If you had asked me ten years ago how I would describe my makeup look, the answer would have been “understated.” Like every other aspect of my life, the only goal I had with makeup was to blend in. Even now, I loathe being the center of attention — but that doesn’t stop me from rocking a bold lip or exaggerated winged liner.
So what changed?
I owe the shift in my makeup game to my job — or rather, the stress inherent to my job. You see, I am one of the 73% of American workers who regularly experiences psychological symptoms caused by stress at work. I have generalized anxiety disorder, and stress only exacerbates the condition. Though I am taking medication, seeing a therapist, and working with my managers to alleviate some of the pressure, it’s still there, and it requires me to find creative ways to relax.
One thing my therapist recommended was practicing mindfulness. Mindfulness is the process of focusing your awareness on the present moment and allowing thoughts to come and go without judging or dwelling upon them. My favorite time to be mindful is when I’m applying my makeup — I focus on the feel of the brush on my face, the smell of the powder, the sound of the spring on my eyelash curler, the taste of the hairspray that I inevitably get in my mouth (lol).
I spend roughly two hours putting on my makeup and doing my hair, and I make sure that time is spent turning my attention inward and relaxing. Thanks to this strict practice, even on the days I’m agitated, I instantly feel a sense of peace once I park myself in front of my vanity.
Anyone starting their love affair with makeup today is blessed with the wealth of informative tutorials that exist on YouTube. As a child of the 90s, I was essentially left to my own devices. From the ages of 14 to 20, my makeup was an absolute nightmare. My foundation never matched, I wore more eyeliner than Alice Cooper, and the lip gloss — dear god, there was so much lip gloss.
Once I hit my 20s, I started toning it down. I wore (mismatched) foundation, some mascara, and if I was feeling fancy, nude lipstick. Gradually, as I neared my 30s, I started branching out. I decided to experiment a bit with eyeshadow and eyeliner. I added blush to my routine. But that lipstick never varied — always nude.
It was a single Ulta catalog that spurred the colorization of my cosmetics collection. Casually flipping through one day, I came across a page that announced berry hues were the new “it look” for lips. I stared at the array of berry colored lipsticks they offered and was completely dazzled. But of course, that lovely little inner voice piped up, “You could never pull that off. You’re too pale. You’d look ridiculous.”
A few weeks later I found myself in an Ulta store, staring once again at those gorgeous berry lipsticks. I decided to take the plunge, and bought NYX High Voltage Lipstick in “Wine & Dine.” It took me longer than I’d like to admit to actually wear it outside of the house — and once I did, I felt like everyone was staring at me. I was certain I’d made a huge mistake.
But then the compliments started rolling in. Every time I donned that damn berry-colored lipstick, someone, somewhere, would tell me how much they loved it.
It finally clicked — I could wear anything I wanted, and as long as I liked it and wore it with confidence, I could “pull it off.” My lipstick collection rapidly grew from one nude shade to 40 bold and bright hues. Once I realized I had nothing to fear, I amplified my eyeshadow game as well, and then my eyeliner, and then my eyebrows. And once highlighter hit the scene, well, there’s not a day that passes that I’m not glowing like a freaking Christmas tree.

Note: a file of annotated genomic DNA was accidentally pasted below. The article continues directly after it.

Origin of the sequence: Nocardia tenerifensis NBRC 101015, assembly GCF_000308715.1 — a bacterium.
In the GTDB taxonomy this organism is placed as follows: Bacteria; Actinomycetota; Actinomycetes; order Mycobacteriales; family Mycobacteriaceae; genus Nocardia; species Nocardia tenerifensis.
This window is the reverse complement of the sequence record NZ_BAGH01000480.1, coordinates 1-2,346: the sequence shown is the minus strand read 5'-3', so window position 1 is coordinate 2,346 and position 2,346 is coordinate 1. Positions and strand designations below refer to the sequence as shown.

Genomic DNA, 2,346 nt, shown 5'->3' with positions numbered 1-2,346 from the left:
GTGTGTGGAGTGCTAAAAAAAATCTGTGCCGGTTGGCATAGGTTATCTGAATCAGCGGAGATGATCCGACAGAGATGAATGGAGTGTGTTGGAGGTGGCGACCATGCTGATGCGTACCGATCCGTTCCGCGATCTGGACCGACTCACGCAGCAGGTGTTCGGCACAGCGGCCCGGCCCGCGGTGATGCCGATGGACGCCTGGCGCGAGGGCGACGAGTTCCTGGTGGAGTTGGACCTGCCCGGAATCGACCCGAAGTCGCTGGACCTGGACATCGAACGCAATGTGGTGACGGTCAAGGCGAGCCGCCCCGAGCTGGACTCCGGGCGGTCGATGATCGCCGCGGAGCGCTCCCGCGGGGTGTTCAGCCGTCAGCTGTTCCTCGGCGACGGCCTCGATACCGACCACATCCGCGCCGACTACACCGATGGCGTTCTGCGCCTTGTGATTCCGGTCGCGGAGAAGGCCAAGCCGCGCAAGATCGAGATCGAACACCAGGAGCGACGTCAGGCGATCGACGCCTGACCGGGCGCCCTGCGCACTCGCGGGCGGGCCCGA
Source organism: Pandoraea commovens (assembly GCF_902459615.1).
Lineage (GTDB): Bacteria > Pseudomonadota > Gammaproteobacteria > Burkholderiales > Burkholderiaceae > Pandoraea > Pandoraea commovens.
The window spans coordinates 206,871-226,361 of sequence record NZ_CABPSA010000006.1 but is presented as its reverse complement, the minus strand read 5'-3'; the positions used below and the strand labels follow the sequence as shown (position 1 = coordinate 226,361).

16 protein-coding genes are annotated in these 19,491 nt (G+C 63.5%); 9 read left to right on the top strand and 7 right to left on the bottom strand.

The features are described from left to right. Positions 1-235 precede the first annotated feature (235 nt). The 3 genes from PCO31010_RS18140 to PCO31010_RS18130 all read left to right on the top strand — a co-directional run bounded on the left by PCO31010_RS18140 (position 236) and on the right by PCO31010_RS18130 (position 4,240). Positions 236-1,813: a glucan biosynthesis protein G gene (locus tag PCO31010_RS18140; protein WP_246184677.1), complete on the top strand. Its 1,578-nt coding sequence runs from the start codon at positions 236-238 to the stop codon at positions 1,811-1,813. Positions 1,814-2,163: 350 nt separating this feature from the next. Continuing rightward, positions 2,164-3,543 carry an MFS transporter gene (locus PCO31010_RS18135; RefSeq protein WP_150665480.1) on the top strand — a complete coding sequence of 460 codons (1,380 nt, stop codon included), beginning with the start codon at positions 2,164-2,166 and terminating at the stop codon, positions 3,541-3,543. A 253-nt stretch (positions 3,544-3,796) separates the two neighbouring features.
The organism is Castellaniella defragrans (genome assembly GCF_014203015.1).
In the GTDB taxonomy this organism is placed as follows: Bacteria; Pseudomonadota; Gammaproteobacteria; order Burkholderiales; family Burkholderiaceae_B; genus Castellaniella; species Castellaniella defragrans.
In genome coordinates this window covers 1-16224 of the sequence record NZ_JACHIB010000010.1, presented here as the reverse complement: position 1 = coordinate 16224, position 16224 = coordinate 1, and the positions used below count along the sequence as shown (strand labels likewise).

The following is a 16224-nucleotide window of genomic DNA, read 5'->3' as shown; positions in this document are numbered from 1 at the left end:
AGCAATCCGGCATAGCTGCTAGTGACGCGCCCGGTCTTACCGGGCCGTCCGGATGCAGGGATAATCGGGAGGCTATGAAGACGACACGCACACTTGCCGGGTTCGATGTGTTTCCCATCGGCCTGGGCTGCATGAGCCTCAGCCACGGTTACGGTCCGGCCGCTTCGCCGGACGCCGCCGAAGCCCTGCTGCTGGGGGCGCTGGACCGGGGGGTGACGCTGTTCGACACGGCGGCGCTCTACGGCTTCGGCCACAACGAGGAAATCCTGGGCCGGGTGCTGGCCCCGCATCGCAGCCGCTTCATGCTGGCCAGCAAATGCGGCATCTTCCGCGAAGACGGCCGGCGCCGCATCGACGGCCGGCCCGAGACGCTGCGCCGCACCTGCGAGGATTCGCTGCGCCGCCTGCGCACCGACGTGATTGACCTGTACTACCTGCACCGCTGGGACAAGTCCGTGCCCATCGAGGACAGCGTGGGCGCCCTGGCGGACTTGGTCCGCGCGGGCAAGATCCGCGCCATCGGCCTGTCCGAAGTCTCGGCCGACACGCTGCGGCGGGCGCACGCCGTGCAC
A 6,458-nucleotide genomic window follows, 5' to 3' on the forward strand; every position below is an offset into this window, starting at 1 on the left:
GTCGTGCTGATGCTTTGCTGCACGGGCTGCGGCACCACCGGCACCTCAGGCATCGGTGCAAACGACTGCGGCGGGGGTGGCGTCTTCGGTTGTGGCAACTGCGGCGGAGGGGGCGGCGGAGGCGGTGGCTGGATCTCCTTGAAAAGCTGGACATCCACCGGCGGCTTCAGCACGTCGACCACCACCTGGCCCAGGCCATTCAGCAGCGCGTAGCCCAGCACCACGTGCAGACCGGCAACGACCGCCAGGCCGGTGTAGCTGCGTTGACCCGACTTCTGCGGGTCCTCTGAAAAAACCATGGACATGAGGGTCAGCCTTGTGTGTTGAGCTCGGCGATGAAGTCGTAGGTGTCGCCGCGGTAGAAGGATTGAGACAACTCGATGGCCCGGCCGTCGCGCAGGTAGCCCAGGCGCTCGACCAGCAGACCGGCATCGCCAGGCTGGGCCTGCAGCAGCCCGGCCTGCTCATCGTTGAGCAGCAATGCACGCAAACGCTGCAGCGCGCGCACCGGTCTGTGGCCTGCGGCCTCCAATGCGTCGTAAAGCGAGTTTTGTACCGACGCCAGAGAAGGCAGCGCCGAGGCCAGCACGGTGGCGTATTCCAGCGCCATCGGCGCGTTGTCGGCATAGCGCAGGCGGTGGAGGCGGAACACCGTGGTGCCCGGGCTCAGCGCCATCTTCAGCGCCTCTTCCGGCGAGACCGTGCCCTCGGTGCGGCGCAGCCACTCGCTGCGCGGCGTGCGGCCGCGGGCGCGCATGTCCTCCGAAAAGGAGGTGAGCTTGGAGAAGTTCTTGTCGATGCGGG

Makeup brought about confidence I never knew I had. When I hear naysayers complaining that people wear “too much” makeup, I simply shrug my shoulders. Makeup isn’t for anyone but the person wearing it — everyone else can keep their opinions to themselves.
One thing I’ve always struggled with is how pale I am. I was once in a bridal party where a fellow (and freshly tanned) bridesmaid remarked that she couldn’t stand next to me at the ceremony because I was practically clear. The fact that we were wearing black dresses didn’t help me out any.
That’s me on the right — as you can see, I’m very pale.
As a teenager, I caved under the pressure to tan — something I desperately wish I could go back and undo, because…you know, skin cancer. However, now that I’m older, my love of makeup has encouraged me to embrace my Casper-esque skin tone. Though it’s incredibly difficult to find foundation that matches, my skin works as a fantastic palette for brightly colored lipsticks and eyeshadows.
While I still joke about my lack of pigment, I now accept my skin for what it is — it doesn’t need to be tan to be beautiful. I also love my hooded eyes that I used to hate. And my freckles. And my thick eyebrows. I love my face for all of its imperfections, because that’s what makes me…me.
More than anything, I want all people to feel this way. I want them to see their skin tone, eye shape, noses, lips, freckles, and moles as uniquely beautiful. I want them to stop trying to cram themselves into the narrow, media based ideal of what constitutes beauty. Variety truly is the spice of life — and a world where everyone looked the same would be boring as hell.
Makeup has done so much for me. It brings me much needed calm in the chaos of life. It gives me confidence to walk with my head held high. It encourages me to love myself, flaws and all. It even strengthens my friendships! In my spare time, I run a blog with two friends where we discuss our love for makeup and toss out a few reviews for good measure. There are few things in life that bring me joy like makeup, and I can’t wait to see where it takes me in the future!
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Photo: Pixabay, Liz Greene